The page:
Should I Stay or Should I Go? Why leaving Northern Ontario is hard, but coming back is easy

August 22, 2016 - It’s around that time of year when students looking ahead to post-secondary studies will face the deadline to accept offers of admission. For Northern Ontario students, this looming date is a symbol of choice: to move away or stay in the north?

The decision to leave at 17 or 18 years of age is not an easy one. With four universities including law and medical schools, six colleges, and a large distance education network, staying in the north might seem like the obvious choice. And for those who live within driving distance, attending the local institution sounds logical.  

Yet each year, many students pack their bags and drive across the province or fly across the country to pursue studies beyond the boundaries of their northern homes.

Three years ago, I loaded my belongings in an old red minivan and bid farewell to the icy shores of Lake Superior. I drove eighteen hours from my northwestern hometown of Thunder Bay to Ottawa to attend Carleton University. Like others, I had been encouraged to leave Northern Ontario. I was told the opportunities in the south were plentiful, the politics more fascinating, and the sights more captivating. I was never one for big cities, but it seemed like the right thing to do.

But three quarters of a bachelor’s degree later, I have found myself returning to the north each summer to work. Year after year, I have secured a job in Thunder Bay more quickly than in Ottawa. And as for the sights, well, nothing beats the north.

My actions are not uncommon, however. Friends, family, and coworkers of mine who initially left the north have returned home for work, graduate studies, or even to settle down. It seems as though no matter how many times we are pushed away, we tend to float gently back.

Meanwhile, according to CBC, the Ontario provincial government is spending $4 million on a marketing program to draw Southern Ontario students to colleges in the north. Sault College president Ron Common argued although the $4 million price tag appears steep, it brings students to the north instead of adding to already overcrowded campuses in the south.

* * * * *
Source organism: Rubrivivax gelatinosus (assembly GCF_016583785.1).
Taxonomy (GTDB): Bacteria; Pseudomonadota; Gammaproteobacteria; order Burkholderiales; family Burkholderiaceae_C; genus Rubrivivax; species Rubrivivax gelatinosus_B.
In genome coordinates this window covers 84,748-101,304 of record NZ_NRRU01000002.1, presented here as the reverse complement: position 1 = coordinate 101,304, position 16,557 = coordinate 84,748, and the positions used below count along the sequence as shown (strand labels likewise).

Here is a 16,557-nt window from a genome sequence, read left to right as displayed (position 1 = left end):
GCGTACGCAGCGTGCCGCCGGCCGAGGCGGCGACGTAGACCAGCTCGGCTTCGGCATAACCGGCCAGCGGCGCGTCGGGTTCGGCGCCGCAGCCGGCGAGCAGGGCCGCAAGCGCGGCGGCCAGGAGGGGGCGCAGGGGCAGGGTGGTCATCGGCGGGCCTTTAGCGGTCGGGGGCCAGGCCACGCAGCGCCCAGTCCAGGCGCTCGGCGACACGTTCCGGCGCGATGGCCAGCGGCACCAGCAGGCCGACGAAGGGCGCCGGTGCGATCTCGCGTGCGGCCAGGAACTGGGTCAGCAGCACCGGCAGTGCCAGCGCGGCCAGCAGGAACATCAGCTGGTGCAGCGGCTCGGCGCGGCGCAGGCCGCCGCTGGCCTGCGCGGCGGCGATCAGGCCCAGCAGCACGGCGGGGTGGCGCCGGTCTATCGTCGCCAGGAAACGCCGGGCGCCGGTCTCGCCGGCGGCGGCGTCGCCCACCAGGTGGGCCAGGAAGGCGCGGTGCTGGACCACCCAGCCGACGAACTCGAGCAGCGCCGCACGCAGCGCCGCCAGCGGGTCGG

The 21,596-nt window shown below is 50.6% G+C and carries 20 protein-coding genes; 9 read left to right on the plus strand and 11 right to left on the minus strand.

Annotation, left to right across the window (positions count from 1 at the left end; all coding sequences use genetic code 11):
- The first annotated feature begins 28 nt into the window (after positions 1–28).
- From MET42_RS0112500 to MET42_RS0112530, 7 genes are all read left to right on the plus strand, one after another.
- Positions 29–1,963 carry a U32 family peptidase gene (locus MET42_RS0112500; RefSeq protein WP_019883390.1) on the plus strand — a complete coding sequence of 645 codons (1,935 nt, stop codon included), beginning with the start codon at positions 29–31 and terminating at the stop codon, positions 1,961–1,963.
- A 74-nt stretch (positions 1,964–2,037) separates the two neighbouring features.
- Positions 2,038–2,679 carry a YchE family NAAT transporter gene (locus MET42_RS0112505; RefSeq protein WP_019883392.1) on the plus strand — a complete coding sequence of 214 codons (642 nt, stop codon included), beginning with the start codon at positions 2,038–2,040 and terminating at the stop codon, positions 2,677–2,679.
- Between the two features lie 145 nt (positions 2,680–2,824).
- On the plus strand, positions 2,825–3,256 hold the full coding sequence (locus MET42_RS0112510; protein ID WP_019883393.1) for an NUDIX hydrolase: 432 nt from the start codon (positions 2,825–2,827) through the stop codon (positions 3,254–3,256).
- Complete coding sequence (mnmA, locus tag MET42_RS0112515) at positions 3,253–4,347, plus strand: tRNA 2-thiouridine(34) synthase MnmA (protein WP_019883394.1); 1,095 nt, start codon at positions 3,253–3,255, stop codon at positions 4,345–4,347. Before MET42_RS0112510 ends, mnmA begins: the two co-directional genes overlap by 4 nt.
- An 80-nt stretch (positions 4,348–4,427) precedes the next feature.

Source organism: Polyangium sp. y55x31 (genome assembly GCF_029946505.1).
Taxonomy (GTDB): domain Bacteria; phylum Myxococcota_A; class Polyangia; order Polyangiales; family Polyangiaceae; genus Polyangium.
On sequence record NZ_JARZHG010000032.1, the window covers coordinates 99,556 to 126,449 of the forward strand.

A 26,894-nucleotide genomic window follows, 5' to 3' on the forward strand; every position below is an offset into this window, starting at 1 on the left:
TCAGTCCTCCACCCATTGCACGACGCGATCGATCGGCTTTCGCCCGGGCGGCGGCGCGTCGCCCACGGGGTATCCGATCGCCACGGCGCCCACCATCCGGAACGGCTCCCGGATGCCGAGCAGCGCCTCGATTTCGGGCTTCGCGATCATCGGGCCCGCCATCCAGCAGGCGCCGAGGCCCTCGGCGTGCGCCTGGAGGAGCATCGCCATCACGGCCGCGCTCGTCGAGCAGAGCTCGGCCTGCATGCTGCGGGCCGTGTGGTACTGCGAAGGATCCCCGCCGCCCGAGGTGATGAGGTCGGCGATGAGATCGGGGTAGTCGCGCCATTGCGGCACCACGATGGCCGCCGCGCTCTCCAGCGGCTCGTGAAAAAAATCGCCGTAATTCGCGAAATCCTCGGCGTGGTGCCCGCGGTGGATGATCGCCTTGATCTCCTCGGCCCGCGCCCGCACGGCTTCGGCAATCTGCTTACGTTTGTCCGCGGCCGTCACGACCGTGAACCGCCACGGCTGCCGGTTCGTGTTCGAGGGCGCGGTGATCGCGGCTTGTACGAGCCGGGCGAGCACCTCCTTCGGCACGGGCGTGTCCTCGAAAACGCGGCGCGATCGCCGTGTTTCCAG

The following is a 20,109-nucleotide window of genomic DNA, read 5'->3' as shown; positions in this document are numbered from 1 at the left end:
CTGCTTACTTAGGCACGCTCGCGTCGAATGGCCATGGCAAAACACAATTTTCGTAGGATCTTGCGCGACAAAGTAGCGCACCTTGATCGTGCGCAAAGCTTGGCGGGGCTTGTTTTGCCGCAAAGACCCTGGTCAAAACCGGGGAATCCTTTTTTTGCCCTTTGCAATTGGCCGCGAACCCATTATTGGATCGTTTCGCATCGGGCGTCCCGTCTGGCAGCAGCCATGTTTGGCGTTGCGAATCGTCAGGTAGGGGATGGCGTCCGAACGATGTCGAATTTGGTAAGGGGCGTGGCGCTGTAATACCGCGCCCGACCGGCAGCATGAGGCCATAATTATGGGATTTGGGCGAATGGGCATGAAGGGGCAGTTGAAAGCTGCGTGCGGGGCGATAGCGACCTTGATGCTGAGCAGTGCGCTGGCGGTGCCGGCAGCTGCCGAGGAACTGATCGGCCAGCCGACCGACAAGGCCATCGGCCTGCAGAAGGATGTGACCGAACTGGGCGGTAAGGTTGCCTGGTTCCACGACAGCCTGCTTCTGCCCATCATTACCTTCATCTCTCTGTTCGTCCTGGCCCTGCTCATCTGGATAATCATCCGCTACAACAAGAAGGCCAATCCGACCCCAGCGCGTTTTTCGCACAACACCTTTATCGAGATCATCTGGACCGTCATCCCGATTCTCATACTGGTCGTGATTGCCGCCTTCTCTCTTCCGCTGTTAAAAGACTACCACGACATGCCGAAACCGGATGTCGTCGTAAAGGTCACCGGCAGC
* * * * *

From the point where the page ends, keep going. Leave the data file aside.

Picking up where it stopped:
And for college students native to Northern Ontario, studying here is advantage. Five of the six northern colleges ranked in the top eight in Ontario, according to a new survey by Colleges Ontario. Confederation College, Sault College, Northern College, College Boreal, and Canadore College all scored above the provincial average of 76 per cent in student satisfaction, the survey found. Graduation rates in 2015 also matched or exceeded the provincial average at Canadore, Confederation, Northern, and Boreal Colleges.

Not only is there a strong case for pursuing studies in the north, there is a convincing argument for completing a post-secondary degree in general.

Since 1990, the number of jobs requiring a degree has doubled, while the number demanding high school education or less has shrunk, according to Stats Can. A report by Rick Miner titled, “People Without Jobs, Jobs Without People” concluded that by 2031, 77 per cent of the workforce will need to have post-secondary credentials, compared to the 60 per cent we stand at now.

On top of this, post-secondary enrolment is projected to increase in Ontario by an average of 1.7 per cent through to 2017-2018, with about one in every six adult Ontarians enrolled in the province’s public post-secondary institutions, according to the Ontario Ministry of Finance.

Northern Ontario’s landscape is vast and dotted with small communities. To reach more students, some northern institutions are making efforts to be accessible remotely. Last year, Ontario invested $1 million in new technology at Lakehead University from the province’s Northern Ontario Heritage Fund Corporation. The money provides students in Kenora and Sioux Lookout with an interactive university experience through life-size screens, allowing students to feel as though they are in the classroom.

Although access to education and the demand for degrees is on the rise, finding a job as a young person in the north is not as daunting as it may seem. In a paper by James Cuddy for the Northern Policy Institute titled, Settling Down in the Northwest, he notes that in recent years, youth participation and employment rates in Northwestern Ontario have been slightly higher than provincial and national levels. He adds youth unemployment in the region has generally been lower than in Ontario and Canada. Cuddy also remarked the youth labour market in Northern Ontario has historically suffered from youth out-migration, with 20-24 year-old contributing most to the decline.

With high student satisfaction and promising employment rates in the north, why are young people packing their bags for the south?

Perhaps it is a result of the urge young people feel to leave the nest. Or, as I found out, their program of choice was not offered at a local institution. Whatever the reason may be, there is certainly a strong case for hitting the books in our own backyards. Northern Ontario is not only massive in land, but also in opportunity. And when opportunity knocks, always check the front door.

Emma Tranter is a Communications Intern at Northern Policy Institute.

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